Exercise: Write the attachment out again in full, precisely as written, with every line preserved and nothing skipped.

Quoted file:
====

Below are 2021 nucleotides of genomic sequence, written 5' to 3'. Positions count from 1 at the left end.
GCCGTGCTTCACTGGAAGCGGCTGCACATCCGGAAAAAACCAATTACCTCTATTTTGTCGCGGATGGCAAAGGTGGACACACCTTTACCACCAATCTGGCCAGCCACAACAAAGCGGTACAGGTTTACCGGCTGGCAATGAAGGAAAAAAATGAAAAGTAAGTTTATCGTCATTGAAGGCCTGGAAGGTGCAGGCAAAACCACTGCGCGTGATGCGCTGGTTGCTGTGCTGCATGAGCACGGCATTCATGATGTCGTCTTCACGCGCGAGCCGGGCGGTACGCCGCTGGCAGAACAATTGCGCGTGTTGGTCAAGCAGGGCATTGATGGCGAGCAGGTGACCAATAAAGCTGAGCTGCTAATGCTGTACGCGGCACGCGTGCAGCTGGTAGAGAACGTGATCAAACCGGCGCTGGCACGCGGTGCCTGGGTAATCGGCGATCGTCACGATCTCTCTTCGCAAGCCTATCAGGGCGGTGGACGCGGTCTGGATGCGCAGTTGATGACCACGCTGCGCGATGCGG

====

Below are 2021 nucleotides of genomic sequence, written 5' to 3'. Positions count from 1 at the left end.
GCCGTGCTTCACTGGAAGCGGCTGCACATCCGGAAAAAACCAATTACCTCTATTTTGTCGCGGATGGCAAAGGTGGACACACCTTTACCACCAATCTGGCCAGCCACAACAAAGCGGTACAGGTTTACCGGCTGGCAATGAAGGAAAAAAATGAAAAGTAAGTTTATCGTCATTGAAGGCCTGGAAGGTGCAGGCAAAACCACTGCGCGTGATGCGCTGGTTGCTGTGCTGCATGAGCACGGCATTCATGATGTCGTCTTCACGCGCGAGCCGGGCGGTACGCCGCTGGCAGAACAATTGCGCGTGTTGGTCAAGCAGGGCATTGATGGCGAGCAGGTGACCAATAAAGCTGAGCTGCTAATGCTGTACGCGGCACGCGTGCAGCTGGTAGAGAACGTGATCAAACCGGCGCTGGCACGCGGTGCCTGGGTAATCGGCGATCGTCACGATCTCTCTTCGCAAGCCTATCAGGGCGGTGGACGCGGTCTGGATGCGCAGTTGATGACCACGCTGCGCGATGCGG